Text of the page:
Stock and original @ 213k, except for dynomax ultraflos.

  7. #7
    FEP Power Member 85stanggt's Avatar
    Join Date
    Nov 2005
    Location
    Tampa, FL
    Posts
    2,199

    Default

    Ok just wanted to update this thread and make everyone aware that these pumps are extremely simple and easy to rebuild. It turns out that my motor was not leaking from the reservoir o-ring, but rather from the pump shaft seal o-ring, as there was a drip of ATF hanging on the back of the motor where the wires run out.

    I called around near me, and the only person who could "rebuild" it was 45 minutes away and wanted $125 to do it. Then I found a thread online from a ~1960s era car with a very very similar pump with pictures of taking it apart, cleaning and rebuilding it. So I figured I would do the same.

    The following is a series of pictures that shows how these come apart and go back together. Anyone can do this if there's a leak, so long as the pump is making good pressure, which means things aren't too worn. There are only 5 o-rings that seal this entire pump: one on the end of the reservoir bolt, the reservoir o-ring itself, 2 o-rings for the hydraulic lines, and 1 o-ring for the pump shaft. I only replaced my pump shaft seal with a Viton o-ring from my Harbor Freight o-ring assortment, but NPD actually sells a complete rebuild kit for these motors for $30.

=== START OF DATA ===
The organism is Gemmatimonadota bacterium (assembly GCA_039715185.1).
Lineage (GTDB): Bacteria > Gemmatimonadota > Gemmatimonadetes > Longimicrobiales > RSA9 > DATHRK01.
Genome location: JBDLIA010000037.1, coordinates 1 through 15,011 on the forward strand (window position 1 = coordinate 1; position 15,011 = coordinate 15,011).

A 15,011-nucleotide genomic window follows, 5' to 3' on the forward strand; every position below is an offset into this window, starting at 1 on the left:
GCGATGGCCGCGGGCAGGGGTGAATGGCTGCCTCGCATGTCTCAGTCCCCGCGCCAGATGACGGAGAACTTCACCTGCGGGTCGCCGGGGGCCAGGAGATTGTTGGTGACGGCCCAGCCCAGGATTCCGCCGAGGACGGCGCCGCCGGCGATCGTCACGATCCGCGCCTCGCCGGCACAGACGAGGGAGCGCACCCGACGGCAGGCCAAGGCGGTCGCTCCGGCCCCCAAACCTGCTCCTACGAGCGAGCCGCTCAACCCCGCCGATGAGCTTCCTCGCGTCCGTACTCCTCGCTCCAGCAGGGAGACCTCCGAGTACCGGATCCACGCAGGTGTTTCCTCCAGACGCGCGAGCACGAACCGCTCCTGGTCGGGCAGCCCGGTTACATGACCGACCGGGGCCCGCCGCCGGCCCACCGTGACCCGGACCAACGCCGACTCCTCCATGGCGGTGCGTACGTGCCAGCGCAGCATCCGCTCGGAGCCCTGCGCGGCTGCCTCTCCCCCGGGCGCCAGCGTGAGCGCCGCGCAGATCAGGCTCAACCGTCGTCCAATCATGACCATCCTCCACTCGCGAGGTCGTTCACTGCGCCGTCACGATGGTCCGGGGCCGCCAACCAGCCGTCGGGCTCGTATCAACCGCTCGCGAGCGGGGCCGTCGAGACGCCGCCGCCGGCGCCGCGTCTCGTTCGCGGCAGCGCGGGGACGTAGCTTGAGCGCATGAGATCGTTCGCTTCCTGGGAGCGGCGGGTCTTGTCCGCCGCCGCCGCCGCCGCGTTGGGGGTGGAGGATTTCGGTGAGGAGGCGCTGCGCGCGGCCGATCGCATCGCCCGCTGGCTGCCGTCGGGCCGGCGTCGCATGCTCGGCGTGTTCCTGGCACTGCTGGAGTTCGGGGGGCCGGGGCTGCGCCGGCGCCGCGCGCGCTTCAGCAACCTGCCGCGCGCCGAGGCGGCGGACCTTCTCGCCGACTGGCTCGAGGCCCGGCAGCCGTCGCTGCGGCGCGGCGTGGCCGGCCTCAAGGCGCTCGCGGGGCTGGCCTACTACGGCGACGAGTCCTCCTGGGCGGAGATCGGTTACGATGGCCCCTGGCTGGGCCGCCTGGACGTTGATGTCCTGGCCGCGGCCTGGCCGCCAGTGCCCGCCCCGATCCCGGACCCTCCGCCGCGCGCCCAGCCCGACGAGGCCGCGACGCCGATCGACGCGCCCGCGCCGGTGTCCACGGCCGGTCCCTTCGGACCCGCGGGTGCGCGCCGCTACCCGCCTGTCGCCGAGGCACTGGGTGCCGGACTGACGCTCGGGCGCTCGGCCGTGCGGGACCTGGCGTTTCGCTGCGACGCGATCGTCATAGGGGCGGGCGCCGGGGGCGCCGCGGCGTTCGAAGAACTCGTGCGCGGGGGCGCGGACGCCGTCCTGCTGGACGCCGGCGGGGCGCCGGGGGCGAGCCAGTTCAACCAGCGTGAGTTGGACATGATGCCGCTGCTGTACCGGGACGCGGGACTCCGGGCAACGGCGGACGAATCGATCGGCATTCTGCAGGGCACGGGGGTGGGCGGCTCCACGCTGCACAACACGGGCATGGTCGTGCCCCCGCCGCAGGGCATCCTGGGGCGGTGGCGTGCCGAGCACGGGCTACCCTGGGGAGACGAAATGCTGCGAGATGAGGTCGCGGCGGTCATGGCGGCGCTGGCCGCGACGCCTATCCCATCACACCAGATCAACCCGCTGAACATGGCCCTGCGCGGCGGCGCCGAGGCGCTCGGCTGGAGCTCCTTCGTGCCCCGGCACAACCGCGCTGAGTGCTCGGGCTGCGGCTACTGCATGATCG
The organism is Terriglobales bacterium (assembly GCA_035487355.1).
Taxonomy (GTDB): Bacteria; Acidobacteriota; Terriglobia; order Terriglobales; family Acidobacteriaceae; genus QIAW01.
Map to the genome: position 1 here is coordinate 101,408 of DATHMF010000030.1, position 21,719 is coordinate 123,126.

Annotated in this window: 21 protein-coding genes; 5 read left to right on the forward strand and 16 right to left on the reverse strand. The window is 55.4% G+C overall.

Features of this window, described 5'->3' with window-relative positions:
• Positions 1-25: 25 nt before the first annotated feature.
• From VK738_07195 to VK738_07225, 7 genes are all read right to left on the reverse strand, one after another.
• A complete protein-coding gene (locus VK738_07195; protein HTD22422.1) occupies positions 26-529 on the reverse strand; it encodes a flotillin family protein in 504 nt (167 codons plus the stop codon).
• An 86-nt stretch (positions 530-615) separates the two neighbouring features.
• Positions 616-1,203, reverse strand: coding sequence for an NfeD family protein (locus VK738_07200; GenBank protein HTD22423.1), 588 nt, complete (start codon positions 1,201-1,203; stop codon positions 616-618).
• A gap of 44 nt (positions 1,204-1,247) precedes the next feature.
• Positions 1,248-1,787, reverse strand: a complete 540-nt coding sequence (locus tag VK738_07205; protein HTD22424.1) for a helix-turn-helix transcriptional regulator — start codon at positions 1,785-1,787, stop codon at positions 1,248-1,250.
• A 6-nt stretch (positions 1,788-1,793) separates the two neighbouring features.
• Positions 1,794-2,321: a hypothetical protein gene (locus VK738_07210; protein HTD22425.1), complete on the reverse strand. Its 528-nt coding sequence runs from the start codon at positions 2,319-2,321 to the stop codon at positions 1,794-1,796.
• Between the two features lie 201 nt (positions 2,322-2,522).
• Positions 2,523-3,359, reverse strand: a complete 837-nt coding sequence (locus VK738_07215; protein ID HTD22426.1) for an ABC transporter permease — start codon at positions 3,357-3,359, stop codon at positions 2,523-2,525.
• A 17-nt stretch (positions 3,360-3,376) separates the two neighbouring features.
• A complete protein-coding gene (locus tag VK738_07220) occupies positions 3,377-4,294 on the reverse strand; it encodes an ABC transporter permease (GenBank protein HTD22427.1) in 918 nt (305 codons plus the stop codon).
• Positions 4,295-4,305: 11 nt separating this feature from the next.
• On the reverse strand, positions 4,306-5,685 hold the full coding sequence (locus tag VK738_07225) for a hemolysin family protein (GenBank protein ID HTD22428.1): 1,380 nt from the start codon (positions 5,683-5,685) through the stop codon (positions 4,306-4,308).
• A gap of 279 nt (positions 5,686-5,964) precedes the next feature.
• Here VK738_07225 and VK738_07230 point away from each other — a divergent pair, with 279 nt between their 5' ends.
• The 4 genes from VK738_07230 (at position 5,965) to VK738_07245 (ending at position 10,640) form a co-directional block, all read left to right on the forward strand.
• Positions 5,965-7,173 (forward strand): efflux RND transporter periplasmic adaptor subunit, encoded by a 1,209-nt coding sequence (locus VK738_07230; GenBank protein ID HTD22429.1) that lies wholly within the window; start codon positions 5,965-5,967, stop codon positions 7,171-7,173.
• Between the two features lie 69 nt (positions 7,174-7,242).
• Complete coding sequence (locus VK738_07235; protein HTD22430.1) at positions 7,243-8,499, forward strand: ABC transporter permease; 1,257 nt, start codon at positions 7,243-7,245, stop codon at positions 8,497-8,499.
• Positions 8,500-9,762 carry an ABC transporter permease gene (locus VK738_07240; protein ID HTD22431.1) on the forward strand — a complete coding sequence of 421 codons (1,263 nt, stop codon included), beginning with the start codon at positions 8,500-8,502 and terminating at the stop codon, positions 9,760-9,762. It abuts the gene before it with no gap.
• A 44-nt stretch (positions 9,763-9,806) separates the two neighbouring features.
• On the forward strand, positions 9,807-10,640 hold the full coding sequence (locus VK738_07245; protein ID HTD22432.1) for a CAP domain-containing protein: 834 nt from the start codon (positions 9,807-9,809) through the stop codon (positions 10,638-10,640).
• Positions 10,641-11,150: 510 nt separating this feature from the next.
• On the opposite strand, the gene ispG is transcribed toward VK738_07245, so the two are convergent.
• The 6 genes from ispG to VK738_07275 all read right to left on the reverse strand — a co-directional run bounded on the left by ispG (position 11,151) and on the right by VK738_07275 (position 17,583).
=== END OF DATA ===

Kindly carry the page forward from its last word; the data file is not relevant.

If your motor leaks through the pump shaft seal, it is a good idea to fully disassemble everything, including motor armature, brushes, etc (pretty easy). You will see in the picture below how gunked up everything was. Take a look at the brushes also, because if they are too worn, now is an easy time to replaced them by soldering in some new ones (I didn't need to).

    Here is the reservoir removed. An 11/16" socket fits tightly over the end to loosen it.